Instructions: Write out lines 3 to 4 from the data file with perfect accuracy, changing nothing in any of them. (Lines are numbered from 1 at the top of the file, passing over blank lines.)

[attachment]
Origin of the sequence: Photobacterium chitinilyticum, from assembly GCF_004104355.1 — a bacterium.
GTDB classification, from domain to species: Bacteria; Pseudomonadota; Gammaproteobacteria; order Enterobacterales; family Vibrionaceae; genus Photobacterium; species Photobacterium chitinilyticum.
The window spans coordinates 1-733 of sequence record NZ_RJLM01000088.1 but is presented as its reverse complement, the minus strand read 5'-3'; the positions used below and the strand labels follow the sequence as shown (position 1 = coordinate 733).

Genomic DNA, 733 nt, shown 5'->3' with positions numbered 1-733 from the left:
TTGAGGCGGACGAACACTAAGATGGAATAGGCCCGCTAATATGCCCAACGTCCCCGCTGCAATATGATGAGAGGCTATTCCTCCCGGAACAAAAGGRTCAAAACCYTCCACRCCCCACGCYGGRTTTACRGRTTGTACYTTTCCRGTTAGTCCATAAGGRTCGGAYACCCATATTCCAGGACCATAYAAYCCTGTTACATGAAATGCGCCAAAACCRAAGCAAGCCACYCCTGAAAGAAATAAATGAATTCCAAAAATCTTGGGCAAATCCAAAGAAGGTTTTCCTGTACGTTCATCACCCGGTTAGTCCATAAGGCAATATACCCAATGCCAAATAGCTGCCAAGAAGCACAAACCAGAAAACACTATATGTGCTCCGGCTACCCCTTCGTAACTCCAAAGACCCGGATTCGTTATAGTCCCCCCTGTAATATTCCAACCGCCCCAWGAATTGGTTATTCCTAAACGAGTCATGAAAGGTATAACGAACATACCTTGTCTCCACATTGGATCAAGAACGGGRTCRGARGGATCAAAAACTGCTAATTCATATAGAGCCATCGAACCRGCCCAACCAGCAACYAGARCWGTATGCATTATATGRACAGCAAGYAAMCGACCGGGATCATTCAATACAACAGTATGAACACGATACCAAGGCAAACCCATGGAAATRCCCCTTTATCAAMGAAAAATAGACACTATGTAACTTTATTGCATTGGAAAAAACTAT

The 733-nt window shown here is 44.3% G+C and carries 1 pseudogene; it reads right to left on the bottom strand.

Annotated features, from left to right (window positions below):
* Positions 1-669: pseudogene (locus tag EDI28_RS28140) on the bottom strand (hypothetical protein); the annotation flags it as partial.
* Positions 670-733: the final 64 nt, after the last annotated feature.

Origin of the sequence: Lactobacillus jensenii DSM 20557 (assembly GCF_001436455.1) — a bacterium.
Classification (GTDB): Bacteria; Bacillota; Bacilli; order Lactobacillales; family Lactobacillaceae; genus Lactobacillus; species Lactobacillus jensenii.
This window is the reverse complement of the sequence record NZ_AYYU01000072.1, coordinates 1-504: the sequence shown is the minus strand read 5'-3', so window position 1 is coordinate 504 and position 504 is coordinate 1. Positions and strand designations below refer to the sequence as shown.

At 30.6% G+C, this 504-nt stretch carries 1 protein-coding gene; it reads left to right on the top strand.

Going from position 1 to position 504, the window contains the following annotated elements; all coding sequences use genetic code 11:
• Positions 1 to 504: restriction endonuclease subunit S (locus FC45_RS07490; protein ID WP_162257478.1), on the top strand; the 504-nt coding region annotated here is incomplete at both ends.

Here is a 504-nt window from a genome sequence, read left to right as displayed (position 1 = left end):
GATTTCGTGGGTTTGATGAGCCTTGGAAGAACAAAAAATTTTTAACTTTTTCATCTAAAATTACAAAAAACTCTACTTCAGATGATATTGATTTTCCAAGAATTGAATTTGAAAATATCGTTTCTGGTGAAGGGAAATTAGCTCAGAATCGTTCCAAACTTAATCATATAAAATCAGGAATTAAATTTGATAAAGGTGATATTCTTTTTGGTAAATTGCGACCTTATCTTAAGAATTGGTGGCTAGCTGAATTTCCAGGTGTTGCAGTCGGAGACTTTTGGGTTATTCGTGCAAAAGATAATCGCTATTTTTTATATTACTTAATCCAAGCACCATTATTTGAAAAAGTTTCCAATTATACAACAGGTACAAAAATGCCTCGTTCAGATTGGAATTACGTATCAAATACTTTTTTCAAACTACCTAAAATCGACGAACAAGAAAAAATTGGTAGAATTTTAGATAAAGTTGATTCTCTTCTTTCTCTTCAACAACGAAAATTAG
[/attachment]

The window spans coordinates 1-733 of sequence record NZ_RJLM01000088.1 but is presented as its reverse complement, the minus strand read 5'-3'; the positions used below and the strand labels follow the sequence as shown (position 1 = coordinate 733).

Genomic DNA, 733 nt, shown 5'->3' with positions numbered 1-733 from the left: